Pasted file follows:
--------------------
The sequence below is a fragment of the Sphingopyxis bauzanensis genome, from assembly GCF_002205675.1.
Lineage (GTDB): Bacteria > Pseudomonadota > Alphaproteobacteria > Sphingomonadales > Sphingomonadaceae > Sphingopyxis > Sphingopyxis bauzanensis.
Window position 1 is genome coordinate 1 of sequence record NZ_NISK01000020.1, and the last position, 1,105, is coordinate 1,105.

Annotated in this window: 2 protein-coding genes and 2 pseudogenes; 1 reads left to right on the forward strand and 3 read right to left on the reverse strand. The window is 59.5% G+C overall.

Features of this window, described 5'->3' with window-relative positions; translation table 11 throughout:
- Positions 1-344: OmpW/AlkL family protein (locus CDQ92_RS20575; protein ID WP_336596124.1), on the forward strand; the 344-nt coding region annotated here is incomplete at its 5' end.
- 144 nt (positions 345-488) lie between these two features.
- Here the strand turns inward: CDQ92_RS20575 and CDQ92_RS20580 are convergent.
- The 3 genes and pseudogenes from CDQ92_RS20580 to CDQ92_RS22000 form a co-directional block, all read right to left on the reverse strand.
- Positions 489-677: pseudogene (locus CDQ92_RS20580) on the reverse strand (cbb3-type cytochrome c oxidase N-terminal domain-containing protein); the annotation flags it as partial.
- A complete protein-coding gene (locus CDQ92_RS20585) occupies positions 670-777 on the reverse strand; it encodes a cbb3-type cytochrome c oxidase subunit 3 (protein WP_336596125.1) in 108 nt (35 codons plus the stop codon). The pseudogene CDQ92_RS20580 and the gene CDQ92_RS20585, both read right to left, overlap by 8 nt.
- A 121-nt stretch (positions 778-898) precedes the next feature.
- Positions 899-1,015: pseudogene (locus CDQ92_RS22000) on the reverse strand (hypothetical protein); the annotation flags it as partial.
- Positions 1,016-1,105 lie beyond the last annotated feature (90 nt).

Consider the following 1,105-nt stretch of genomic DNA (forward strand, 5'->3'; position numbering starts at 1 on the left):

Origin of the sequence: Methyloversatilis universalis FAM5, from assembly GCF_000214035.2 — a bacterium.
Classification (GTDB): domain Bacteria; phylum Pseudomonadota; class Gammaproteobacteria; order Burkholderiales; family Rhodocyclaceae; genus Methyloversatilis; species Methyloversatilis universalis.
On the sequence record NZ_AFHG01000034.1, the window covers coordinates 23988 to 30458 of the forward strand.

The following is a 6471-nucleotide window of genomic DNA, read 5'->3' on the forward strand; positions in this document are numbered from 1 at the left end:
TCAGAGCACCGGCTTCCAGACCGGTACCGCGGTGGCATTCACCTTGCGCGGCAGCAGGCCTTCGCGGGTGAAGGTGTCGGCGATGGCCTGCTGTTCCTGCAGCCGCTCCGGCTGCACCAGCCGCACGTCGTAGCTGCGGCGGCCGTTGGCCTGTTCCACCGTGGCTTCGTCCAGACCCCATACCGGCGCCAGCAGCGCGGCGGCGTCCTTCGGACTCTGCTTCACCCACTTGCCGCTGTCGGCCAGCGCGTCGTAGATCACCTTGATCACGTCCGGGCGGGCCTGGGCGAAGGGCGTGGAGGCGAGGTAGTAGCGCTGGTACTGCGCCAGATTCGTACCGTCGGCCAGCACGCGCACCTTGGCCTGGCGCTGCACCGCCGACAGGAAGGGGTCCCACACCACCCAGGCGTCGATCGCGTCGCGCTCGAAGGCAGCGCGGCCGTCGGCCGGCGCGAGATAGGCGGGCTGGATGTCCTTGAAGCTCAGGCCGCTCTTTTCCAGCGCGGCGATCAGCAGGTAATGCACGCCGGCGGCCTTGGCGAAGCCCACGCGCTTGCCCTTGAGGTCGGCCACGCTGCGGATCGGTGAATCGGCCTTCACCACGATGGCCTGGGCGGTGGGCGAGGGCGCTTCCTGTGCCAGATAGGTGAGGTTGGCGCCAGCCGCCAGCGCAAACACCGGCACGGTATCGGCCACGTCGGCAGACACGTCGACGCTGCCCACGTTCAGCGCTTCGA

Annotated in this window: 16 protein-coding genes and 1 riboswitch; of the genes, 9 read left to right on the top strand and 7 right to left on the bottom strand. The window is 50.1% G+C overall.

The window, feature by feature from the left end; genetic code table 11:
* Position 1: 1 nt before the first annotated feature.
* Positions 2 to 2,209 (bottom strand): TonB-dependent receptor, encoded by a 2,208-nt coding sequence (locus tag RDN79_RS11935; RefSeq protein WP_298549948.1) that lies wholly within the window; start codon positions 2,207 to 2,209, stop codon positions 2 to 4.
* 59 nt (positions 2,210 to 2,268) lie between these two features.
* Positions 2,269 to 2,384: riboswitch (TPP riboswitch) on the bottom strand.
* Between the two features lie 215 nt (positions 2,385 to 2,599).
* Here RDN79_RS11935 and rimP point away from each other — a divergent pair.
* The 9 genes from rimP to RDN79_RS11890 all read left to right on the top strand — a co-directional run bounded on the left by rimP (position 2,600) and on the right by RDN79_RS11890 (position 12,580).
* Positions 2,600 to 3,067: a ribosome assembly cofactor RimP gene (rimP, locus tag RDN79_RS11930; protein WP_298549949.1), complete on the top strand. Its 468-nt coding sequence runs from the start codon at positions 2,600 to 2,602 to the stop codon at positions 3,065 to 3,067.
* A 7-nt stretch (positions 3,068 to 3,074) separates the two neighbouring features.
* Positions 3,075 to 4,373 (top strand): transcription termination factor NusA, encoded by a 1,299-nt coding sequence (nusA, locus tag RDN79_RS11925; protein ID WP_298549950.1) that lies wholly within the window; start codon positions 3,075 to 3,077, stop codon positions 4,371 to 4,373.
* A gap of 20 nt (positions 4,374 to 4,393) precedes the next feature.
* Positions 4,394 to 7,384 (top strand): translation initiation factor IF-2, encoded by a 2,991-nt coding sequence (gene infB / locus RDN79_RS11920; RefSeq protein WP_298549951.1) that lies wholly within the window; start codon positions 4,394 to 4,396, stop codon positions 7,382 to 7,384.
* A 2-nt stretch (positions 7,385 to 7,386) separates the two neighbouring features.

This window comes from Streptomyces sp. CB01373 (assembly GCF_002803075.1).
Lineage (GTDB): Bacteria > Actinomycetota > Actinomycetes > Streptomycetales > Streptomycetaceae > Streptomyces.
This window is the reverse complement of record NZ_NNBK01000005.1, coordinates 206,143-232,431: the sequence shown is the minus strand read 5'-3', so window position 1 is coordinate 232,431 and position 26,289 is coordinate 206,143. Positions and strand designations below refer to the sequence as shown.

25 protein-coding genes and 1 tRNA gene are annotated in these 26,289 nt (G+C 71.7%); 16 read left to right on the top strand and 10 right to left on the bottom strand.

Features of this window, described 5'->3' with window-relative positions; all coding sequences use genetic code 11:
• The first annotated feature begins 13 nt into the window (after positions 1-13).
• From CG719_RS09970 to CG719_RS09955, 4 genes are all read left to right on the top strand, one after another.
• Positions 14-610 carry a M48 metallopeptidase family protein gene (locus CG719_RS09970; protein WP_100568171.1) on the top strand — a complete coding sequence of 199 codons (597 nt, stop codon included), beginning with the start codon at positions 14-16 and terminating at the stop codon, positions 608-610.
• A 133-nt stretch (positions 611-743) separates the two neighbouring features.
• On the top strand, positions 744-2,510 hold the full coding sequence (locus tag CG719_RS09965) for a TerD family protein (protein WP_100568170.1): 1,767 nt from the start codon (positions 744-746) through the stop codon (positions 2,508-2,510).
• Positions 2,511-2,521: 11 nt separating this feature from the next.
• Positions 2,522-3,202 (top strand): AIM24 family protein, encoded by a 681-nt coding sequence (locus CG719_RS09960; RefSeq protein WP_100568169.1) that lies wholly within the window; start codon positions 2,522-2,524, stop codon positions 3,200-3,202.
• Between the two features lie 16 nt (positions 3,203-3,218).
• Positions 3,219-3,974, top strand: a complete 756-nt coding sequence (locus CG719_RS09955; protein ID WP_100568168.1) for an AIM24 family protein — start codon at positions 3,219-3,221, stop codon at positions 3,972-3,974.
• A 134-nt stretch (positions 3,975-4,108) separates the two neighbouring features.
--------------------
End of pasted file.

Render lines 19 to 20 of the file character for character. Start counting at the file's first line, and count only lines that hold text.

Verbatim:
The following is a 6471-nucleotide window of genomic DNA, read 5'->3' on the forward strand; positions in this document are numbered from 1 at the left end:
TCAGAGCACCGGCTTCCAGACCGGTACCGCGGTGGCATTCACCTTGCGCGGCAGCAGGCCTTCGCGGGTGAAGGTGTCGGCGATGGCCTGCTGTTCCTGCAGCCGCTCCGGCTGCACCAGCCGCACGTCGTAGCTGCGGCGGCCGTTGGCCTGTTCCACCGTGGCTTCGTCCAGACCCCATACCGGCGCCAGCAGCGCGGCGGCGTCCTTCGGACTCTGCTTCACCCACTTGCCGCTGTCGGCCAGCGCGTCGTAGATCACCTTGATCACGTCCGGGCGGGCCTGGGCGAAGGGCGTGGAGGCGAGGTAGTAGCGCTGGTACTGCGCCAGATTCGTACCGTCGGCCAGCACGCGCACCTTGGCCTGGCGCTGCACCGCCGACAGGAAGGGGTCCCACACCACCCAGGCGTCGATCGCGTCGCGCTCGAAGGCAGCGCGGCCGTCGGCCGGCGCGAGATAGGCGGGCTGGATGTCCTTGAAGCTCAGGCCGCTCTTTTCCAGCGCGGCGATCAGCAGGTAATGCACGCCGGCGGCCTTGGCGAAGCCCACGCGCTTGCCCTTGAGGTCGGCCACGCTGCGGATCGGTGAATCGGCCTTCACCACGATGGCCTGGGCGGTGGGCGAGGGCGCTTCCTGTGCCAGATAGGTGAGGTTGGCGCCAGCCGCCAGCGCAAACACCGGCACGGTATCGGCCACGTCGGCAGACACGTCGACGCTGCCCACGTTCAGCGCTTCGA